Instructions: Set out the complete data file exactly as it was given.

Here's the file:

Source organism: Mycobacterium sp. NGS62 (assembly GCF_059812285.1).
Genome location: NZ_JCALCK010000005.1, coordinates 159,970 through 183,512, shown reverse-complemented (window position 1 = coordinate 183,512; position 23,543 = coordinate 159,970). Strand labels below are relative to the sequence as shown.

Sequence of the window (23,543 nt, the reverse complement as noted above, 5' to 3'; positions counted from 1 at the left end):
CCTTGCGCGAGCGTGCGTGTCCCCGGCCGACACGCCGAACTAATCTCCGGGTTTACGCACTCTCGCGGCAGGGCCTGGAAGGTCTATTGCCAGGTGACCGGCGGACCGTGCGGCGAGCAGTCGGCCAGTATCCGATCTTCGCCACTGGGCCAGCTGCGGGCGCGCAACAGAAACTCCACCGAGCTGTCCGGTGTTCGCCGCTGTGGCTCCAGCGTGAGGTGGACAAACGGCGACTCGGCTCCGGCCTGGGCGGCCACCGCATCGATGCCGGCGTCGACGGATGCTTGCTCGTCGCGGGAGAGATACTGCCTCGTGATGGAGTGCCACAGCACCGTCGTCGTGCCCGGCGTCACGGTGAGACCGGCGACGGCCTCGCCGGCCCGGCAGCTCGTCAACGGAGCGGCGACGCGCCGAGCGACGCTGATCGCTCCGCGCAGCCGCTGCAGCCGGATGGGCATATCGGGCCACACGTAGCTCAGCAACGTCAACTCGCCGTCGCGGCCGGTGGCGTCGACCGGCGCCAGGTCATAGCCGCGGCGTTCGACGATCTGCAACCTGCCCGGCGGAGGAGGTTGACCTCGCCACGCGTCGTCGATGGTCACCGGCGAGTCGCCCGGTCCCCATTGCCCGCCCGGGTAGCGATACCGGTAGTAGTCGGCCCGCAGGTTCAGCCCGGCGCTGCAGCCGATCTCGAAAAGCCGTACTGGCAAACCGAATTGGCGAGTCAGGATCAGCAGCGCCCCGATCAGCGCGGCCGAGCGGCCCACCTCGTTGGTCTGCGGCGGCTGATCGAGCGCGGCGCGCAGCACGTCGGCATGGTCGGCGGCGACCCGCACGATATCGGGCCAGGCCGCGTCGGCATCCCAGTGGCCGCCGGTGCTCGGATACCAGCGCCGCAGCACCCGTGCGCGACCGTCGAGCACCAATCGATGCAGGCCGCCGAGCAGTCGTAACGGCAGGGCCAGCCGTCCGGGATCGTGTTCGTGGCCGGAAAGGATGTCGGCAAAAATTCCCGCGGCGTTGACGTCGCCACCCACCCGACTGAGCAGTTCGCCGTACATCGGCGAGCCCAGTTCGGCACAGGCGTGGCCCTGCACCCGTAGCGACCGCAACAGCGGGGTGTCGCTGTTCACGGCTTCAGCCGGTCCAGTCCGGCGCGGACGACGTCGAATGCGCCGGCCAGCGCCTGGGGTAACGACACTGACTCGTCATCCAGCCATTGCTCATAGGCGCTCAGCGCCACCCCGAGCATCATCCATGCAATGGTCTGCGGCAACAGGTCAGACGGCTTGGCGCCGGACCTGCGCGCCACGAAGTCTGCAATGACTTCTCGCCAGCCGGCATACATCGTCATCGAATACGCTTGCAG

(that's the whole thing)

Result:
Source organism: Mycobacterium sp. NGS62 (assembly GCF_059812285.1).
Genome location: NZ_JCALCK010000005.1, coordinates 159,970 through 183,512, shown reverse-complemented (window position 1 = coordinate 183,512; position 23,543 = coordinate 159,970). Strand labels below are relative to the sequence as shown.

Sequence of the window (23,543 nt, the reverse complement as noted above, 5' to 3'; positions counted from 1 at the left end):
CCTTGCGCGAGCGTGCGTGTCCCCGGCCGACACGCCGAACTAATCTCCGGGTTTACGCACTCTCGCGGCAGGGCCTGGAAGGTCTATTGCCAGGTGACCGGCGGACCGTGCGGCGAGCAGTCGGCCAGTATCCGATCTTCGCCACTGGGCCAGCTGCGGGCGCGCAACAGAAACTCCACCGAGCTGTCCGGTGTTCGCCGCTGTGGCTCCAGCGTGAGGTGGACAAACGGCGACTCGGCTCCGGCCTGGGCGGCCACCGCATCGATGCCGGCGTCGACGGATGCTTGCTCGTCGCGGGAGAGATACTGCCTCGTGATGGAGTGCCACAGCACCGTCGTCGTGCCCGGCGTCACGGTGAGACCGGCGACGGCCTCGCCGGCCCGGCAGCTCGTCAACGGAGCGGCGACGCGCCGAGCGACGCTGATCGCTCCGCGCAGCCGCTGCAGCCGGATGGGCATATCGGGCCACACGTAGCTCAGCAACGTCAACTCGCCGTCGCGGCCGGTGGCGTCGACCGGCGCCAGGTCATAGCCGCGGCGTTCGACGATCTGCAACCTGCCCGGCGGAGGAGGTTGACCTCGCCACGCGTCGTCGATGGTCACCGGCGAGTCGCCCGGTCCCCATTGCCCGCCCGGGTAGCGATACCGGTAGTAGTCGGCCCGCAGGTTCAGCCCGGCGCTGCAGCCGATCTCGAAAAGCCGTACTGGCAAACCGAATTGGCGAGTCAGGATCAGCAGCGCCCCGATCAGCGCGGCCGAGCGGCCCACCTCGTTGGTCTGCGGCGGCTGATCGAGCGCGGCGCGCAGCACGTCGGCATGGTCGGCGGCGACCCGCACGATATCGGGCCAGGCCGCGTCGGCATCCCAGTGGCCGCCGGTGCTCGGATACCAGCGCCGCAGCACCCGTGCGCGACCGTCGAGCACCAATCGATGCAGGCCGCCGAGCAGTCGTAACGGCAGGGCCAGCCGTCCGGGATCGTGTTCGTGGCCGGAAAGGATGTCGGCAAAAATTCCCGCGGCGTTGACGTCGCCACCCACCCGACTGAGCAGTTCGCCGTACATCGGCGAGCCCAGTTCGGCACAGGCGTGGCCCTGCACCCGTAGCGACCGCAACAGCGGGGTGTCGCTGTTCACGGCTTCAGCCGGTCCAGTCCGGCGCGGACGACGTCGAATGCGCCGGCCAGCGCCTGGGGTAACGACACTGACTCGTCATCCAGCCATTGCTCATAGGCGCTCAGCGCCACCCCGAGCATCATCCATGCAATGGTCTGCGGCAACAGGTCAGACGGCTTGGCGCCGGACCTGCGCGCCACGAAGTCTGCAATGACTTCTCGCCAGCCGGCATACATCGTCATCGAATACGCTTGCAG